Based on last week’s survey results, IT professionals – company security policy gatekeepers – set out to create rules to get things done, according to Absolute Software.
45% of IT professionals admit that they have deliberately acted on their security policies according to the survey.
In addition, 33 percent admitted to hacking their systems or other systems.
Gatekeepers become gatekeepers
Additionally, about 500 US IT and security attorneys participated in the survey, with 46 percent saying that employees pose the greatest security risk to their organization.
“They see employees in their organizations as a threat because employees see security as a barrier,” said Stephen Midgley, vice president of Absolute Global Marketing, “They see IT as a barrier.”
This situation is generally adopted in security circles, but what is generally unknown is the number of IT accountants ready to engage in behavior they condemn to others.
“Surprisingly, data security guards often shatter when it comes to data protection,” Medgale told TechNewsforld.
This is also true for IT professionals. “They have chosen the fastest way to get the job done,” said Tom Claire, vice president of marketing at Gorokol.
There may be reasons other than cutting corners of employees to circumvent policies and infiltrate their systems.
“There are times when they have to excuse pirates to access their networks or systems,” said Rick Cam, head of identity experts.
Security professionals will have to compromise their systems if they test their network penetration.
Code 42’s CSO Rick Orlov said: “If there are vulnerabilities and flaws in your security software somewhere, it is better to find them on your own rather than being exploited by a third party.”
Rules may also be binding on other occasions.
“There may be other times in an emergency, such as when a network device or system is down unexpectedly,” Cam told TechNewsWorld.
Abuse of power
However, it is not uncommon to find people who have power in an institution that creates security problems for it.
CTL of Network Box USA Pearlighi Stella said: “Knowing what I’m doing about the industry from the point of view of a security service provider, I can personally testify that the people at IT level C and C might be someone Also the company’s worst security nightmares. ” .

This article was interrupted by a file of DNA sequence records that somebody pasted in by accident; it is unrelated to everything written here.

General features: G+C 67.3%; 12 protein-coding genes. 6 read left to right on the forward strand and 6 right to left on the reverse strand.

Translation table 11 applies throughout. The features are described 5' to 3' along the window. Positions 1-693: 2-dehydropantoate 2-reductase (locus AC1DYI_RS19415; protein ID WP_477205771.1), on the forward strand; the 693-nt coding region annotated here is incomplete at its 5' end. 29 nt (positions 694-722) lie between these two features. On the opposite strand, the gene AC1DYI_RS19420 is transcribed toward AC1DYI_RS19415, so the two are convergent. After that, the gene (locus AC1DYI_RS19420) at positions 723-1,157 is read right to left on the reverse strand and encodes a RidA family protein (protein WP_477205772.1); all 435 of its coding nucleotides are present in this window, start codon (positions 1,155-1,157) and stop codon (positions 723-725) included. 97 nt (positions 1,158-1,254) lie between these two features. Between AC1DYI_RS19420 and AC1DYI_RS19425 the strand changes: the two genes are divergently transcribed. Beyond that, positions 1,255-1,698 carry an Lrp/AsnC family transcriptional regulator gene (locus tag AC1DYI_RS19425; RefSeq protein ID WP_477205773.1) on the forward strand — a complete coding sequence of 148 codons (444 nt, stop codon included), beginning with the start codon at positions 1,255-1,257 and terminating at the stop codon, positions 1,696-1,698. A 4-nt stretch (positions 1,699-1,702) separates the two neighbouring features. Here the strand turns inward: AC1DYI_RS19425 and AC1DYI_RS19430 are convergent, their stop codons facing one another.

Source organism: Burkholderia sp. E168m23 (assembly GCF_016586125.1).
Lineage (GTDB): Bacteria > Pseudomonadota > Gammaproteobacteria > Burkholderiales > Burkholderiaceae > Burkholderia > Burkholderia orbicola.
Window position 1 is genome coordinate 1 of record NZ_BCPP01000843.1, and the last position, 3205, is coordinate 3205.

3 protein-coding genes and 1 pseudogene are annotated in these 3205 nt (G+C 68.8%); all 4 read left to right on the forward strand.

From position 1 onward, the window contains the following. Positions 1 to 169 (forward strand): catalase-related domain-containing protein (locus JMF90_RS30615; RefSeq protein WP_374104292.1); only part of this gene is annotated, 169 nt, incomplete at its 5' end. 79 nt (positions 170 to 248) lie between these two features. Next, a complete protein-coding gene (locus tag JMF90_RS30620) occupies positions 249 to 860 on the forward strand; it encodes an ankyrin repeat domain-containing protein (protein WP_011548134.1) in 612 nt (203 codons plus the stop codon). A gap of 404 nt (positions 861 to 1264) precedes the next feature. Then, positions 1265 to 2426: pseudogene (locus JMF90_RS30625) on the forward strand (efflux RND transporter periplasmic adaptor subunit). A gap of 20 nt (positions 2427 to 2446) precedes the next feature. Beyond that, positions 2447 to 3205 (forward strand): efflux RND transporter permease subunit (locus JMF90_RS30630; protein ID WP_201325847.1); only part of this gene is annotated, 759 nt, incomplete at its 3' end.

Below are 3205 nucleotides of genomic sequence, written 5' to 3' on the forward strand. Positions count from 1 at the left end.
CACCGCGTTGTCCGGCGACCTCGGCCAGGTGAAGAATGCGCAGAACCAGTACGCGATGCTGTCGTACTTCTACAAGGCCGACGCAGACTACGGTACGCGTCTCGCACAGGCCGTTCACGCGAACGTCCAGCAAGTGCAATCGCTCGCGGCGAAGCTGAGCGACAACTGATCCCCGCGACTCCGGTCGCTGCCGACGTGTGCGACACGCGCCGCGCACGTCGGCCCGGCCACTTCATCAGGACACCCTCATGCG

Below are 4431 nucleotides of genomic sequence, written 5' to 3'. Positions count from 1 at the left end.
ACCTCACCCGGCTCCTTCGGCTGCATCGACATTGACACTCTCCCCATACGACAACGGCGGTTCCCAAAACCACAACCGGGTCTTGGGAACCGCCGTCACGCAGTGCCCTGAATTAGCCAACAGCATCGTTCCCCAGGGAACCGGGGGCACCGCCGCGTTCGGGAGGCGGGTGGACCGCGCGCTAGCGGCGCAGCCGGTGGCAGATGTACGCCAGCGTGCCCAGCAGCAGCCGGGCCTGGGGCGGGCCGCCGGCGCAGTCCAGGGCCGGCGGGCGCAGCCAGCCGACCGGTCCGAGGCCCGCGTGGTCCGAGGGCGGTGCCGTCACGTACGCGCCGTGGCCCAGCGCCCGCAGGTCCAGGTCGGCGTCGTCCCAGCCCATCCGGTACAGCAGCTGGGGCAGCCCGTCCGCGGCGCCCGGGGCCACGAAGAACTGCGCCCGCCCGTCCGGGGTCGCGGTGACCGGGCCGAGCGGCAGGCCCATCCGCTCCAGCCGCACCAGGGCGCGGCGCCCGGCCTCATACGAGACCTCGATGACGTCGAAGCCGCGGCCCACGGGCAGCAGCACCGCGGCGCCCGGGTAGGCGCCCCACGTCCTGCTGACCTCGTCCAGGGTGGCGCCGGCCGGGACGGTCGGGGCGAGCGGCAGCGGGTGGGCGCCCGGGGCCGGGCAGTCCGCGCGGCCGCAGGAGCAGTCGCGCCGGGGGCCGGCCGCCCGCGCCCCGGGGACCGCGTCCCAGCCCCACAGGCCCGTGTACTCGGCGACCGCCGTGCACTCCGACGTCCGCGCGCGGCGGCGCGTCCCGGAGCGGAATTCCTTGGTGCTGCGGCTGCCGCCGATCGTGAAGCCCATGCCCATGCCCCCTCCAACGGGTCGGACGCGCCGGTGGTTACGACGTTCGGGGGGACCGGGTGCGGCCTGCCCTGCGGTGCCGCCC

A generation gap
The full survey found differences between generations in attitudes towards safety.
For example, at ages 18 to 44, 41 percent were more likely to violate their own systems, compared to 12 percent for professionals over 45 years old.
The youth were more optimistic about positivity security. For example, 92 percent of children between the ages of 18 and 44 were confident that the data could be breech compared to 79 percent of their children.
“It’s an original digital game versus a digital immigrant,” Medley said in Medley.
“Young people have grown up with technology,” he said. “They are more skilled at using technology. They can use technology during their career from older people who have adopted technology
A breech diary
15 February. The hacker, known as ROR [RG], dumps 17.8 GB of data stolen from a server run by the Turkish police from the Internet.
15 February. Court records in the KTVT TV report contain sensitive information about tens of thousands of Texas, including children, including anyone who has seen them online for more than a decade.
15 February. Vidant Health announced that it had been discovered that a settlement was reached at Duplin Hospital in North Carolina due to unauthorized access to them from an unknown source of anonymous records.
15 February. California Magnolia Health reports that sensitive information about all active employees was compromised when a spreadsheet containing information was sent to third parties in response to false emails from the company’s CEO.
15 February. The Regional Radiation Center PA announced that an unknown number of patients’ personal information was at risk after records were released by a record disposal vendor in Fort Myers, Florida, as it was on its way to Bhasmarti. After inspection provided by the staff of the center in the area where the records were released, almost all the records are believed to have been recovered.
16. On February 16, the Kankakee Valley REMC in Indiana announced that the records of 17,700 members were in danger after an audit revealed that a storage device on its network had been accessed through a foreign IP address.